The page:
The meeting room was buzzing. Stakeholders from across the globe were present, finally meeting at a single location to close multiple pending and unresolved issues. This was the sole agenda and each issue was settled after intense debate and animated discussion.
But surprisingly — or maybe not — there was no assigned minute taker. Everybody assumed somebody was capturing the minutes. Some participants jotted down points, but when notes were compared later, they were dramatically different, and many points of view were missing. In a nutshell, there were no accurate minutes.
Unfortunately, one comes across this scenario so often in everyday corporate life that I decided to dwell this time on the humble art of minuting. Of course, formal board and committee meetings have professionals dedicated to track discussions and decisions on every item on the agenda. But what about other meetings where person-hours can go to waste because important decisions taken by a group of professionals are committed to memory rather than judiciously documented?
If the proceedings are not documented, it would be no surprise to discover at the next review that there was no consensus on key decisions, no progress on required actions, and no one was clearly holding the bottom line.
A meeting without minutes is like writing on water, a wise manager once told me. Minutes document points of view and decisions. They effectively harness the output of many person-hours. So, every meeting, even informal ones, will be best served by having an assigned ‘minute taker’.
Experienced chairs, at the end of each major item on the agenda, summarise the key decisions. This is a godsend to the minute taker. Notably, it ensures all participants are on the same page on strategic decisions, preventing ambiguity and disagreements when minutes are circulated or reviewed at the next meeting.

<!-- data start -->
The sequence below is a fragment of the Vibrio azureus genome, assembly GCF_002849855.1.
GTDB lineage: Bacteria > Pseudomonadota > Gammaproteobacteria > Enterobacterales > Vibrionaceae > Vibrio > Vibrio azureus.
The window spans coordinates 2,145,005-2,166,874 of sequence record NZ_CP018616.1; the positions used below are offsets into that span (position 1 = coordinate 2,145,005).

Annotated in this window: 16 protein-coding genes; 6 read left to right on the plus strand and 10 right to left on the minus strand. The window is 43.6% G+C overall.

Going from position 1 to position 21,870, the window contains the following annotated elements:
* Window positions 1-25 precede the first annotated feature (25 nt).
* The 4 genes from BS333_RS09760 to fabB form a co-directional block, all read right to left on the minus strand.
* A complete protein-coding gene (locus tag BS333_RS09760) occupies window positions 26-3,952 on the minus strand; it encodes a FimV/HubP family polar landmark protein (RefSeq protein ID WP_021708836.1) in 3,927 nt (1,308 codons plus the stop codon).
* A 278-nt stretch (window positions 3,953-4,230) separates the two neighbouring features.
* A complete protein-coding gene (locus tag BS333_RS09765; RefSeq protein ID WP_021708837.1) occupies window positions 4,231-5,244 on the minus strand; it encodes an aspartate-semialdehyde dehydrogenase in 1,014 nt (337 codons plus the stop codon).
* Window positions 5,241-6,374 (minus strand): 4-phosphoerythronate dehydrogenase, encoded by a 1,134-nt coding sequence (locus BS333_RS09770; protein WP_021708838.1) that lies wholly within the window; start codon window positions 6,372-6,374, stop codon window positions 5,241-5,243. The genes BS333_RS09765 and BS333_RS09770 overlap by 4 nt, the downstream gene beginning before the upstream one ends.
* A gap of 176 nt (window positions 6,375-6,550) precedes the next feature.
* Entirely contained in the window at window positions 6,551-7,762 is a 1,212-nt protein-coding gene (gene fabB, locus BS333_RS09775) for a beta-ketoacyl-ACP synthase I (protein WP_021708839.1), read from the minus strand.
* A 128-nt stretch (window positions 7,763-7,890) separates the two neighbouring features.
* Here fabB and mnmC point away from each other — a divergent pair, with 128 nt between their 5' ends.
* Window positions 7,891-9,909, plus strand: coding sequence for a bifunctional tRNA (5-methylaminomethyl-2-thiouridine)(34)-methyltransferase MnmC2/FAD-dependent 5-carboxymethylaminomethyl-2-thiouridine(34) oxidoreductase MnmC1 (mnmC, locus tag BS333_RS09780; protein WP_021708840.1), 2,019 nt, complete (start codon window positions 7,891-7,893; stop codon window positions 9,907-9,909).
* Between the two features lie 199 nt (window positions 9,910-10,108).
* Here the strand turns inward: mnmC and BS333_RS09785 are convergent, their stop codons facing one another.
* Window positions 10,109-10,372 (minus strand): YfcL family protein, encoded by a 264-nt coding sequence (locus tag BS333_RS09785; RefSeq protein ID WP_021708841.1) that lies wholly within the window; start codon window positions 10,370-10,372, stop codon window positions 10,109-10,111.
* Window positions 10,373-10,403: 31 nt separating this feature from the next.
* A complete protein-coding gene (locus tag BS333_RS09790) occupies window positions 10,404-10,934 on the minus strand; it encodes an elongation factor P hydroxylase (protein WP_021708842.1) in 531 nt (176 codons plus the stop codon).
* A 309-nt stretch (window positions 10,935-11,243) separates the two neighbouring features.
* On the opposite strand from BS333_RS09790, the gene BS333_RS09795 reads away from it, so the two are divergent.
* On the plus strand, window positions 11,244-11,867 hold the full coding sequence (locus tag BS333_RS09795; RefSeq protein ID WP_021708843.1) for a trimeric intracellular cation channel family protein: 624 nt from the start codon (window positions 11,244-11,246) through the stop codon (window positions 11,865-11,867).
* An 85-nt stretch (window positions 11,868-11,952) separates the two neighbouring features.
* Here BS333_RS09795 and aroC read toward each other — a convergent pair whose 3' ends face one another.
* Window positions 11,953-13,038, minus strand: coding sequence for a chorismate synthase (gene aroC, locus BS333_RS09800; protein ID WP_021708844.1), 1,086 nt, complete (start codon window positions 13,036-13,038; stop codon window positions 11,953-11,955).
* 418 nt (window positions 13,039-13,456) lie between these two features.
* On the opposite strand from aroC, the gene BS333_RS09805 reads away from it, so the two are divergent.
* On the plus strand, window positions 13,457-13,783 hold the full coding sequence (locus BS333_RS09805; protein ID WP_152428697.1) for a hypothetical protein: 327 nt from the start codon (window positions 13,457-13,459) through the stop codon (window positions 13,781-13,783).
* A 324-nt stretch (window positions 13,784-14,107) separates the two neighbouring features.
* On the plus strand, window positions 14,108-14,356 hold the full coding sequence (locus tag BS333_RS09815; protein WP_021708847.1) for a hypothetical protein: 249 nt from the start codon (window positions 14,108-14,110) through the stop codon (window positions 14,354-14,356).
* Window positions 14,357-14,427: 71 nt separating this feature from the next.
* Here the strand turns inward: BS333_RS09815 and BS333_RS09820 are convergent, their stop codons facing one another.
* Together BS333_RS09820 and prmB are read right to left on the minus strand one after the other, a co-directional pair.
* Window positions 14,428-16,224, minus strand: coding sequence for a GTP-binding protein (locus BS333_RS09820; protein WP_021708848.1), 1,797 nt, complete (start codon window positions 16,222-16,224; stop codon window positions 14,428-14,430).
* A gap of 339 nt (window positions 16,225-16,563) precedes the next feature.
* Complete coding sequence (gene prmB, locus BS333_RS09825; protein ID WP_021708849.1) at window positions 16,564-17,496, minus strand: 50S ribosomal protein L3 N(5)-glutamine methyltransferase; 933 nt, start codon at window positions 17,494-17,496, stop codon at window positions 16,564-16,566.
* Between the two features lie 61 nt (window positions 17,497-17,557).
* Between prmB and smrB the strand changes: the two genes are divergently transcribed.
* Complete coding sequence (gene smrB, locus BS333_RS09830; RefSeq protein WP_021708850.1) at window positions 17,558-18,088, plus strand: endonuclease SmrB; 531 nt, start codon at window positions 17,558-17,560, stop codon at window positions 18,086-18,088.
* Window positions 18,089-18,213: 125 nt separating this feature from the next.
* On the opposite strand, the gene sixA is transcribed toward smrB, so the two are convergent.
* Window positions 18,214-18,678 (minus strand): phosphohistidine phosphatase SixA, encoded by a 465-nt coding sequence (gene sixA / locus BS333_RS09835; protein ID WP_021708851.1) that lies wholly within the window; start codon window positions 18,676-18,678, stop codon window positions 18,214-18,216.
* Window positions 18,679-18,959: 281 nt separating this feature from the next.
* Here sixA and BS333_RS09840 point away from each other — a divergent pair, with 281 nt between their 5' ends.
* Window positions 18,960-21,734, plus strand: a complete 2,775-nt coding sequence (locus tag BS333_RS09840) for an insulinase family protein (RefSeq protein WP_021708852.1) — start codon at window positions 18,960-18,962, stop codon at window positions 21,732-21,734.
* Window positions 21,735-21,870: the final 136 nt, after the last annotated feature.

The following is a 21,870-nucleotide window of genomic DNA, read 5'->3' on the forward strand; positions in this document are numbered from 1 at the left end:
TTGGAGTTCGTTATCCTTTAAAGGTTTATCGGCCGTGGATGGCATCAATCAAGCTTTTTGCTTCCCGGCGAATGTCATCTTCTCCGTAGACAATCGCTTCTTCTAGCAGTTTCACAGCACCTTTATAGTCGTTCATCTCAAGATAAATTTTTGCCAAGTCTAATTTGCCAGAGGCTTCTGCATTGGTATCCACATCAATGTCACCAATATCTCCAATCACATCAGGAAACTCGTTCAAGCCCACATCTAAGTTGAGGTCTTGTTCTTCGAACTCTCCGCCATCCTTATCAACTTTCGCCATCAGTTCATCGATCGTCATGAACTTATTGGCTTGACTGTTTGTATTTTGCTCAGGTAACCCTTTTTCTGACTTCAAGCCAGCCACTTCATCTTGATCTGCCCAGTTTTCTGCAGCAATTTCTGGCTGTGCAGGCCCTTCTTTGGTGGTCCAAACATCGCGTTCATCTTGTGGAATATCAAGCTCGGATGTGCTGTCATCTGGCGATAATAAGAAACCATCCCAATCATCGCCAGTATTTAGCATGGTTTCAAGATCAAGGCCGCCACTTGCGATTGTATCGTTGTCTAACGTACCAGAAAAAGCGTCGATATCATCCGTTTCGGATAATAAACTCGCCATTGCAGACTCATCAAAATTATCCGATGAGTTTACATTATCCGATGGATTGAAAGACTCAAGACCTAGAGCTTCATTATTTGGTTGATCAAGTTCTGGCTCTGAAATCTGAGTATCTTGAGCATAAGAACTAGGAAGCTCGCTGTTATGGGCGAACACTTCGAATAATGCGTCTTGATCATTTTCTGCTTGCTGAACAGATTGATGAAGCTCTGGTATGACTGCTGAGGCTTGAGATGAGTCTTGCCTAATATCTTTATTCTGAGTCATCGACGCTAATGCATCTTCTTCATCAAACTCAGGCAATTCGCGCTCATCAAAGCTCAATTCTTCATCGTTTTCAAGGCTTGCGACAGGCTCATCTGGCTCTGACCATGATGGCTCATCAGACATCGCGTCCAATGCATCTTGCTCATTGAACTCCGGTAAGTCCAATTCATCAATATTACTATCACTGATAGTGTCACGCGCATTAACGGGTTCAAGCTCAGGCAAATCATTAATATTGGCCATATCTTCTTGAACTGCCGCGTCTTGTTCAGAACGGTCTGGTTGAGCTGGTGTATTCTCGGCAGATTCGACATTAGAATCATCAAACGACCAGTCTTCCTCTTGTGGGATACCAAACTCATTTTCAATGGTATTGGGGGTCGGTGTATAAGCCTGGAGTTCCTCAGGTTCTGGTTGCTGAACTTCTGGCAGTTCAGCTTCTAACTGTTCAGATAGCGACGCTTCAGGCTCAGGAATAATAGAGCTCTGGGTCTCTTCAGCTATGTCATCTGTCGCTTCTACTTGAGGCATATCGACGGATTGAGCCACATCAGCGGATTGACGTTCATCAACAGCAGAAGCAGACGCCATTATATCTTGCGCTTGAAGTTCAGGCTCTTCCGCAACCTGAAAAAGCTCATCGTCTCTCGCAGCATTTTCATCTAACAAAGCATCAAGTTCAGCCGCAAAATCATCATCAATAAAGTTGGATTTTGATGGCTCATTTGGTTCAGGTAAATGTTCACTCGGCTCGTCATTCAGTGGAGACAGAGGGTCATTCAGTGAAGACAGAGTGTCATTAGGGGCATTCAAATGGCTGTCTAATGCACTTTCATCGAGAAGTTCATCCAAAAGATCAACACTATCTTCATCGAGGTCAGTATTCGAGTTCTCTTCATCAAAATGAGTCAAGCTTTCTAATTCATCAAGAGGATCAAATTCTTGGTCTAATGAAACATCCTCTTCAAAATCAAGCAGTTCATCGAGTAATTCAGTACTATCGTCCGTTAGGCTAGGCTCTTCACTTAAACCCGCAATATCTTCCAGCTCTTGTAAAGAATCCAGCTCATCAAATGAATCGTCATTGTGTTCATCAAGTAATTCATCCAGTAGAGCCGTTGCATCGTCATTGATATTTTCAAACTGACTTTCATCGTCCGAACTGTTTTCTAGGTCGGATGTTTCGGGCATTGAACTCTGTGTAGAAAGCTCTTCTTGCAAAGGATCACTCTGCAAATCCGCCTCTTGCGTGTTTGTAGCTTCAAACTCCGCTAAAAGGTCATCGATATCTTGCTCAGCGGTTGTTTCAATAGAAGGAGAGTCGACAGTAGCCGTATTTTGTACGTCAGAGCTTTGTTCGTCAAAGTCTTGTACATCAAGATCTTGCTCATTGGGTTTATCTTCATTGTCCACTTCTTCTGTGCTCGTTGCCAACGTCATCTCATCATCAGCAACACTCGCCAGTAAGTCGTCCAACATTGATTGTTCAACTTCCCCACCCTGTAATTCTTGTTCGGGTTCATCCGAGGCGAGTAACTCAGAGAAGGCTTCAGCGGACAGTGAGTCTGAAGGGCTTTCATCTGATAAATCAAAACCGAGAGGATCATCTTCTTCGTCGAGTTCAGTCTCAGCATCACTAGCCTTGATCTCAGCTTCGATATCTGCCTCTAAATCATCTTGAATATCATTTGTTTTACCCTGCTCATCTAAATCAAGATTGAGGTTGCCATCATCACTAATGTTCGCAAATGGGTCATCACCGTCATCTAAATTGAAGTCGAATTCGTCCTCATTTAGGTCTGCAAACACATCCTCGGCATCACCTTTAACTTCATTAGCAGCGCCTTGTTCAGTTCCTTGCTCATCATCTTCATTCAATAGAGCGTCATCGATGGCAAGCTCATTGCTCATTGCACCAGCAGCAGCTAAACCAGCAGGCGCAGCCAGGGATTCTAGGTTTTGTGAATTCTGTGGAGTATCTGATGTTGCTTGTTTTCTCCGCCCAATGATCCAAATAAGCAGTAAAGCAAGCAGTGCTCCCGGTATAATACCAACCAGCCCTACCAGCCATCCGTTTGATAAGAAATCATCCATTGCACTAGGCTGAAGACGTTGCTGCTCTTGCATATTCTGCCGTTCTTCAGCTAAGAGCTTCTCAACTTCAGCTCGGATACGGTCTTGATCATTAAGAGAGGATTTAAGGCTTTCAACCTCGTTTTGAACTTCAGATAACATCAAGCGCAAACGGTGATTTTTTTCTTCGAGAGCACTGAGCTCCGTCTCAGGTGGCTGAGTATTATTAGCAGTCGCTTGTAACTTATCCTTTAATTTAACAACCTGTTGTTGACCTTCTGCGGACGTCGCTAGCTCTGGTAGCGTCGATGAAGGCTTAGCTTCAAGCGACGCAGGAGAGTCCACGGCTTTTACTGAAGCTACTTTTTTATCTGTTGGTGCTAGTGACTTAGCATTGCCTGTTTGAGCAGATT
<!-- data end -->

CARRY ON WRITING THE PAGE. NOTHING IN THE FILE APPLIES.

That addresses decisions, but what about the equally important capture of discussions? In a casual conversation with my daughter, then an entry associate with a leading consulting company, I discovered the importance given to ‘discussion capture’ by these organisations.
Training is imparted on the methods to capture discussions accurately and succinctly so that first-timers, even if they are millennials proficiently wielding laptops or smartphones, are not overwhelmed with the task. A good rule of thumb – capture every important point in a separate line of a worksheet, and utilize the down-time in the meeting, to bucket it under assigned headings and, hey presto, before the wrap-up you have one round of preliminary collation done.
Occasionally, the minutes are cryptic for a purpose – perhaps they need to be in a particular style or because they are circulated among a wide audience. If the richness of the discussions becomes a casualty, there are instances of a separate summary document that is circulated.
The traditional minute-takers came armed with both shorthand and typing skills. These may seem archaic in this day and age, but there are many seasoned veterans out there, CEOs included, who quietly draw on their shorthand skills to document key meeting minutes, just in case, the greenhorn formally tasked with the job comes up short.
The overarching point here is that both templates and techniques are valuable in capturing and organizing information in an efficient and comprehensive way.
That brings me to the next issue of timeliness. It is futile to circulate minutes ‘just-in-time’ for the next review meeting or many moons after the meeting transpired. Minutes must be sent when discussions and decisions are fresh in the mind. I had a great team member who had the minutes in our inbox within one hour of the meeting, complete with next steps, responsibility holders and due dates. It gave structure, it gave ownership and it gave timelines. To end a meeting (or commence a new one) armed with the knowledge that the discussion has been captured effectively is a powerful feeling. Even today, he remains my gold standard.
However much one may rail and rant against them, the fact is that meetings are here to stay. They are an integral part of professional life. It is also true that human memory can sometimes conveniently fail, and selective memories, prevail. And so, to the rescue come the model minutes.
Minute taking is of course, not the most exciting of assignments and if there are no pre-designated minute takers, folks around the table will shy away from meeting the manager’s eye, lest they are tasked with it. But though the task may be humble and irksome, someone rightly said, “History is written by people who attend meetings, stay until the end, and keep the minutes."
Hema Ravichandar is a strategic human resources consultant. She serves as an independent director and an advisory board member for several organizations.